If you have decided to swaddle your baby, the time will come to wean your baby out of the swaddle.
Most babies don’t need to be swaddled past 4 months of age, although some will want to be swaddled
If your baby is rolling over or close to rolling over, swaddling can present a safety issue.
Babies who are swaddled with their arms in will have more challenges repositioning themselves when
they get in an uncomfortable or unsafe position.
For most children the arms are the key component of swaddling. If your baby is swaddled with his arms
out, you may find that switching to a sleep sack or just pajamas is not a problem at all.
Here are some ways to help your baby learn to sleep without being swaddled:
This technique allows your child to learn a new way of soothing and sleeping all at once. Many children who are ready to be weaned off are already attempting at self soothing techniques (such as rubbing the face or suckling on his fingers) but are unsuccessful due to the swaddle.
Cold turkey can work well when paired with a sleep coaching strategy which encourages your child’s self-soothing skills. If this method is not helping your child to fall asleep, due to excessive arm movement, try swaddling one arm and continue.
Start this approach by swaddling one arm out. You may want to start with the non-dominant arm out first. You can often figure out which arm is dominant by watching your child suckle and self sooth; he will usually suckle on his dominant arm.
For most children it will be the right arm. If this goes well with one arm, you can gradually work to swaddling both arms out, just wrapping the swaddle around their chest, to provide that comfort.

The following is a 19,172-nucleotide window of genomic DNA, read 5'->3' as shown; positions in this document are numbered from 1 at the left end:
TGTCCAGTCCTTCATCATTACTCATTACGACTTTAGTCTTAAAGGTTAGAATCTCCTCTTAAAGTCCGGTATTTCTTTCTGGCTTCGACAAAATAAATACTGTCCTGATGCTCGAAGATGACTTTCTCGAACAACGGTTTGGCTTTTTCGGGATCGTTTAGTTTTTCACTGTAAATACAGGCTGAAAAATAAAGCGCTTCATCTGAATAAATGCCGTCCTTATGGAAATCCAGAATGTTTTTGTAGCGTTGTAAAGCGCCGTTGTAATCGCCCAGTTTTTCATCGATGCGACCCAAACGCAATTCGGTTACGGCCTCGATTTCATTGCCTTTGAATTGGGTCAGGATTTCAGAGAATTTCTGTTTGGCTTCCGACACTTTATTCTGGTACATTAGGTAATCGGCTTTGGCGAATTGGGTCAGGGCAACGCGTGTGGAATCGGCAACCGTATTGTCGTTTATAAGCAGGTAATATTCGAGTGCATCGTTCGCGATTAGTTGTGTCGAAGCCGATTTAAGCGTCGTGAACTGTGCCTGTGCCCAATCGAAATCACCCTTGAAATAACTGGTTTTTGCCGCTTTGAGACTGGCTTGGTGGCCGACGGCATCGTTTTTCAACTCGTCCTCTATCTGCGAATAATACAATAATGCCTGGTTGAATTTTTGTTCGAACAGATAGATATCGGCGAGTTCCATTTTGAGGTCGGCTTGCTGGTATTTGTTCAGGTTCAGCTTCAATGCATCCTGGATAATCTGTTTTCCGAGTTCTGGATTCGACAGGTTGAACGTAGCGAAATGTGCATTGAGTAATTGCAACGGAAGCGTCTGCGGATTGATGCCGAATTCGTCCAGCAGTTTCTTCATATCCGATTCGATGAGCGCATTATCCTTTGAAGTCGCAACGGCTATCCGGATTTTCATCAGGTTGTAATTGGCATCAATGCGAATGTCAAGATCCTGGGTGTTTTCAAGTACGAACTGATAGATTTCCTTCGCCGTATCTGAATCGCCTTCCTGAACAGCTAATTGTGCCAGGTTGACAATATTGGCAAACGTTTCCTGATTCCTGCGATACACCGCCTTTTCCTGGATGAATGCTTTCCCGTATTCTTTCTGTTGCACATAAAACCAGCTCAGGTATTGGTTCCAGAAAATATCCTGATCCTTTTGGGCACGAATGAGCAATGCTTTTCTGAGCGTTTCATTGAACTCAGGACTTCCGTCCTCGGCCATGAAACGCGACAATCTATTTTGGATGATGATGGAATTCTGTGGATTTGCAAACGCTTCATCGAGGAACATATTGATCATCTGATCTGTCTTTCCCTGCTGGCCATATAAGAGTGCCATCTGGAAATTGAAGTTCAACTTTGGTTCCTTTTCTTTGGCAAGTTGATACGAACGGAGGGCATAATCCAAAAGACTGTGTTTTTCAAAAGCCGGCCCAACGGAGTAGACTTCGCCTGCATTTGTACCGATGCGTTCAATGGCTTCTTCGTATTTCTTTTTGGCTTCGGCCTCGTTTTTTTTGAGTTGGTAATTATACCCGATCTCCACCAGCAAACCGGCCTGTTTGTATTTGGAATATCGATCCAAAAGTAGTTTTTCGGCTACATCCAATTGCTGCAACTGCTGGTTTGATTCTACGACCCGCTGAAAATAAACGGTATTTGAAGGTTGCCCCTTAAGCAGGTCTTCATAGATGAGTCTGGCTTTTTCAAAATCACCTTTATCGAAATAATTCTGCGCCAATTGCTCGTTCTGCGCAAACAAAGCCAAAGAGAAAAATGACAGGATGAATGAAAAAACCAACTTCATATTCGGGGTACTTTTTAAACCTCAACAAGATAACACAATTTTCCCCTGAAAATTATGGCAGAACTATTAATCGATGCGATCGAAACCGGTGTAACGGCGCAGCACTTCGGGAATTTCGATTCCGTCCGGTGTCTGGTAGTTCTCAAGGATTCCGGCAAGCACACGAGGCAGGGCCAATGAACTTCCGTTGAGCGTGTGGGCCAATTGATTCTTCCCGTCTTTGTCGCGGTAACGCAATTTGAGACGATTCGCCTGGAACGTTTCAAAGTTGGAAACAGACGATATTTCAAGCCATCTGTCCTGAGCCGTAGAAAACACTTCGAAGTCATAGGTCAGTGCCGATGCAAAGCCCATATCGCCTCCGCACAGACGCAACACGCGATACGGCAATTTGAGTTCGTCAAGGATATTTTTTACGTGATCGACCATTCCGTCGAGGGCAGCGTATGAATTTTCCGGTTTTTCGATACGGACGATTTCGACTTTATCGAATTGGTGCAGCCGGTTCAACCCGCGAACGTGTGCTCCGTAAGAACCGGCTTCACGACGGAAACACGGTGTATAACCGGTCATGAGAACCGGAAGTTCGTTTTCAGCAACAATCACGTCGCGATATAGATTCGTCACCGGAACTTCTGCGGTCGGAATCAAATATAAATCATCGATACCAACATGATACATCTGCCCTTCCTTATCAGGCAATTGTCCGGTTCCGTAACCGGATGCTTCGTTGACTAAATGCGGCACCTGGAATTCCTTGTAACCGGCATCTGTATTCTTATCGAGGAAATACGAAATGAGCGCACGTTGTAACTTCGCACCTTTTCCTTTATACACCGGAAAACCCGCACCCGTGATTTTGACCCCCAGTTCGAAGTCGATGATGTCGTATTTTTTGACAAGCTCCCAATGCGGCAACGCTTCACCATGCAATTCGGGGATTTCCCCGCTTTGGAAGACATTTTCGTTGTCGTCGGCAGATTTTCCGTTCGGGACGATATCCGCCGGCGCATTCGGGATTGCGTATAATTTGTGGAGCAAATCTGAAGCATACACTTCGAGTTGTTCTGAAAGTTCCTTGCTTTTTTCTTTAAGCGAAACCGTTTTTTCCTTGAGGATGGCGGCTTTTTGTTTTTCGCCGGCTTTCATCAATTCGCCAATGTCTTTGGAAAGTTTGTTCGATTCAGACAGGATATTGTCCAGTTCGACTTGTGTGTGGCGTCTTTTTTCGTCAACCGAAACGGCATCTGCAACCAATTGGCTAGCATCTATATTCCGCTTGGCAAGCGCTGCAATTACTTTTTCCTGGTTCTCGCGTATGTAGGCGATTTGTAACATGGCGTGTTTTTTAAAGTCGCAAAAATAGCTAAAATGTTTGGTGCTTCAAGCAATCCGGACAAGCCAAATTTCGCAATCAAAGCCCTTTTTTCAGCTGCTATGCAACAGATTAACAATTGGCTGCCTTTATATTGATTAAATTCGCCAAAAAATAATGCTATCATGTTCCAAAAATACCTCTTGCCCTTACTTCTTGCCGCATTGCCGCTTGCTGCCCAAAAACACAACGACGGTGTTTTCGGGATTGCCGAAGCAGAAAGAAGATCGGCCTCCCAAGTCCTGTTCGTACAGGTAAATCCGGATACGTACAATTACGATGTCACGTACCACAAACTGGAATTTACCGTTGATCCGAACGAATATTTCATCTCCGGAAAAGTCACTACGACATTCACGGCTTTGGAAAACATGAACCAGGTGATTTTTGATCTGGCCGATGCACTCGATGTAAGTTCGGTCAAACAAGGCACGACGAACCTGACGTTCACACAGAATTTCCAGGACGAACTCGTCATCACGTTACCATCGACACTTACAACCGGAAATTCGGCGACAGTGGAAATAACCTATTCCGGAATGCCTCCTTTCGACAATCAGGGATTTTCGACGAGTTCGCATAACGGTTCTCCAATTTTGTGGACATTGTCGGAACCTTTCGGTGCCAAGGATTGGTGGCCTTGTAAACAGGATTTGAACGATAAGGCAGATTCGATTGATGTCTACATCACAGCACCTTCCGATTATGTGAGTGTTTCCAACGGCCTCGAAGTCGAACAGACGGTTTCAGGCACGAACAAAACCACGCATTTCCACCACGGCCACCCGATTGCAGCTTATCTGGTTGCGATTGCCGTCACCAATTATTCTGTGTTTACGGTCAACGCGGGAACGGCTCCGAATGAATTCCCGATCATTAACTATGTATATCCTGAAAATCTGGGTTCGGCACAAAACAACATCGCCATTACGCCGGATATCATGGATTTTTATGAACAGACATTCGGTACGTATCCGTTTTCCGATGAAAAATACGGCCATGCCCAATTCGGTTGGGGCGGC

Using a lovey
Placing a safe lovey or attachment object on the shoulder or beside their cheek, either on the dominant side or on both sides, can help your child especially if he reaches for his face or has a startle reflex. If he wakes himself up, he can grab his lovey and may rub the soft item on his face, providing comfort.
Transitioning from swaddle to sleep sack
This is a gradual approach that can be taken that might include these steps:
- Swaddling your child and then placing him in a sleep sack. You may want to swaddle the arms using the triangle swaddle. Make sure that his room is at a cool temperature (between 16-21 degrees Celsius) so that your child doesn’t overheat.
- One arm out in a sleep sack with the arm holes of the sack sewn closed temporarily.
- Two arms out in sleep sack with arms sewn up (a woombie can also be used or another sleep sack design which allows arms to be loose inside).
- One arm out of the sleep sack (unstitch one arm hole of the sleep sack).
- Both arms out of the sleep sack.
Parental presence and transitional support while you are close by you can help your child make the transition from swaddling to no swaddle.
During playtime it is important to encourage rolling from back to stomach and vise-versa. Babies often practice their new techniques at night, especially if not given enough time to practice during the day. The “swaddling issue” is often resolved once your baby is able to roll on to their stomach.
The Joint Statement on safe sleep states that “Once infants are able to roll from their backs to their stomachs or sides it is not necessary to reposition them onto their backs.”
If you baby is able to roll he will have an easier time repositioning himself if he gets in an uncomfortable position.
Use a Transition Product
There are many products that you can find in stores or online that will help transition your child out of the swaddle. Including a sleep sack, Woombie and Zipidee-zip, and the Baby Merlin Sleep Sack.
Create a New Sleep Association
Your baby may be associating sleepy time with being swaddled up. One way to help transition out of the swaddle is to help your child create new associations. Some that you may want to try are singing, reading a short story, music, or something else that will help cue your child that it is time to sleep.